5. Project closure: Every project has to have an end, even yours. The project manager is also tasked to ensure that there is operational readiness turnover to the folks in production that will be managing the new infrastructure. Just as the project manager will go away, in many cases, parts of the project team will also go on to other areas. The people that manage the production environment must sign-off on their readiness to assume responsibility for what you have built. Without the proper turnover, including documentation and work level instructions where necessary, the best laid plans will swiftly come crashing down. If you haven’t adequately ensured proper hand-off, including training for the people that will now be managing the new environment, you’re asking for trouble. While many of the rudimentary commands in UNIX are similar, the complexity of today’s UNIX OSes are such that if you don’t provide for appropriate training, you are doing a disservice to the staff and the company.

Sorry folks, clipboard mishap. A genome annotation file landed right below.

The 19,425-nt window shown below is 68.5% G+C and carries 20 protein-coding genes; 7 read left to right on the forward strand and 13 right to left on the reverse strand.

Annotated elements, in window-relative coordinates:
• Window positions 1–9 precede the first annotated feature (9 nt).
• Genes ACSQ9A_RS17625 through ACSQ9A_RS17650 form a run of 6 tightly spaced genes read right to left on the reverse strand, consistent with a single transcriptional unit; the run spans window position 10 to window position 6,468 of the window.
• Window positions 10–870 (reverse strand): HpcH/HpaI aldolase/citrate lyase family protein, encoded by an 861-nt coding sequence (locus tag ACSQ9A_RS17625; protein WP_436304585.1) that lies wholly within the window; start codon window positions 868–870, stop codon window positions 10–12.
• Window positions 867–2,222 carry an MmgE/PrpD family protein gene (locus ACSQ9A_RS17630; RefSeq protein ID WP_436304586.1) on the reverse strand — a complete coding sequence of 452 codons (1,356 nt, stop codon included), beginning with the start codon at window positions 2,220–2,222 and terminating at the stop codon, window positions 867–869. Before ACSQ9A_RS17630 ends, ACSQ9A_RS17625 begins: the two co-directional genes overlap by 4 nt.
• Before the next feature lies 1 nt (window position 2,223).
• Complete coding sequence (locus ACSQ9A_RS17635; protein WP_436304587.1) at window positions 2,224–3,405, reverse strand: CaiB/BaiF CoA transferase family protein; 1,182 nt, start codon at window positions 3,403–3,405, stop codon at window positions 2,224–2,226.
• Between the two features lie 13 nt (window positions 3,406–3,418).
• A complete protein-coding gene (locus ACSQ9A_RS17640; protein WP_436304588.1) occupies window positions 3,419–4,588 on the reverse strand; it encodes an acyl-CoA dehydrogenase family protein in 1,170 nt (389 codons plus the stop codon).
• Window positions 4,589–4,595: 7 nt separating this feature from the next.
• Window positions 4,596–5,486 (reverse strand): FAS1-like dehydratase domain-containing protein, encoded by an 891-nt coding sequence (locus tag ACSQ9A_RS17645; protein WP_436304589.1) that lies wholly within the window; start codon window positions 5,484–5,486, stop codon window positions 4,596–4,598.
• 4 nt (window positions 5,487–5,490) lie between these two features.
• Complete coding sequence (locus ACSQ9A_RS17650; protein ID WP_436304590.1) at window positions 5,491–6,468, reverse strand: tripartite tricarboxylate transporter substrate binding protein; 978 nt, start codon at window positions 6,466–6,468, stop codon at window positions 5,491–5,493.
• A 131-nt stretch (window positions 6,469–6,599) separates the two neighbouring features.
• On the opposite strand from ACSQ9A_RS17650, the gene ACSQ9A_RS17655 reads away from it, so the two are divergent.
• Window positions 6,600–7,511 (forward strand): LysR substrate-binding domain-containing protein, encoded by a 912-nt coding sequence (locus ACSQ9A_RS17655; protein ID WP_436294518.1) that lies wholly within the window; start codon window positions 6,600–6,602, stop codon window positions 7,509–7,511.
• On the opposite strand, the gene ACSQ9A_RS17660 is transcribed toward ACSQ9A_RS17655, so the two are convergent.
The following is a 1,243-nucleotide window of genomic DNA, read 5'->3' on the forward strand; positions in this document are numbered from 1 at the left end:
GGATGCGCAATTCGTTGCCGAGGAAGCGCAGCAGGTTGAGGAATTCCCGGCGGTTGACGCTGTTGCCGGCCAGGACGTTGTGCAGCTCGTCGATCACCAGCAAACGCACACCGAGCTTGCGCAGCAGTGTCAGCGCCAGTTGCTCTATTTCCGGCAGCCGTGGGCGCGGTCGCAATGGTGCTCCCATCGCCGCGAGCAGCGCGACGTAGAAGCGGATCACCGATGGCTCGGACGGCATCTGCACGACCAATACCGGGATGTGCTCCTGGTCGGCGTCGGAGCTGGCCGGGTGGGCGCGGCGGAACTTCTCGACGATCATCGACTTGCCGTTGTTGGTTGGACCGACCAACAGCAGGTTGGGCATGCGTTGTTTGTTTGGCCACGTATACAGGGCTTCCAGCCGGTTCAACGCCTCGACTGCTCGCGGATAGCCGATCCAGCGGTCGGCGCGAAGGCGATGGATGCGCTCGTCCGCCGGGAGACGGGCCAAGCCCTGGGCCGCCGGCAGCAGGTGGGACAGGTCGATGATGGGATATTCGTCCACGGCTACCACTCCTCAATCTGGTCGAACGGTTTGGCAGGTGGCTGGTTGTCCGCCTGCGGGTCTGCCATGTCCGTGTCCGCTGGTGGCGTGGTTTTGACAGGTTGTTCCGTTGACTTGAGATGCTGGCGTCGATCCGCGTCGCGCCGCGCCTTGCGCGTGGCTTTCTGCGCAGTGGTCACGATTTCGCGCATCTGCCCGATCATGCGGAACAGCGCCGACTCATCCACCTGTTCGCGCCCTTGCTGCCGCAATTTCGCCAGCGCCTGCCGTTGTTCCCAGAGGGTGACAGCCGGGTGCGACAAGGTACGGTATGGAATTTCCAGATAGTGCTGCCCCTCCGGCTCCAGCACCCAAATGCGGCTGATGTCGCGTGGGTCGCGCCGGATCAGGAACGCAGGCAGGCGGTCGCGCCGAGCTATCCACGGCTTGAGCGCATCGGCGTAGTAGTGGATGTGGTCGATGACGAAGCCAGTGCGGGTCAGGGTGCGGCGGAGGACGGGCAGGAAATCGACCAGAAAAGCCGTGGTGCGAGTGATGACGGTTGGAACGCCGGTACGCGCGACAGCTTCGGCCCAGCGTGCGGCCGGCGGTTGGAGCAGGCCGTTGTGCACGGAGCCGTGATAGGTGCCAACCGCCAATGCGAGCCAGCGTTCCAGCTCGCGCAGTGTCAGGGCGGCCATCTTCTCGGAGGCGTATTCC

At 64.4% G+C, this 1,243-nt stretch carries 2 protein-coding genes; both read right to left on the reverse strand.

The project manager position is instrumental to any project, especially AIX server consolidations. To succeed, you should have strong technical skills and ideally come from a technical background. You should have good technical knowledge of the innovations that you are looking to bring to the organization. However, you must also leave the actual work to the SMEs on the team and you will need to show them that you’re confident in their ability to perform their work. At the same time, you need to manage the project like a project manager, not as an engineer or systems administrator. This isn’t an easy for many engineers and I know of many that have tried project management and failed miserably at it—you must be disciplined and professional to succeed.

Ken Milberg, CATE, PMP, is a diverse IT Professional with 20+ years of experience. He is a Power Systems Champion. Ken is a technology writer and site expert for techtarget and has also been a frequent contributor of content for IBM developerWorks. Ken has also been a freelance writer for IBM Systems Magazine and is a former technical editor. He can be reached at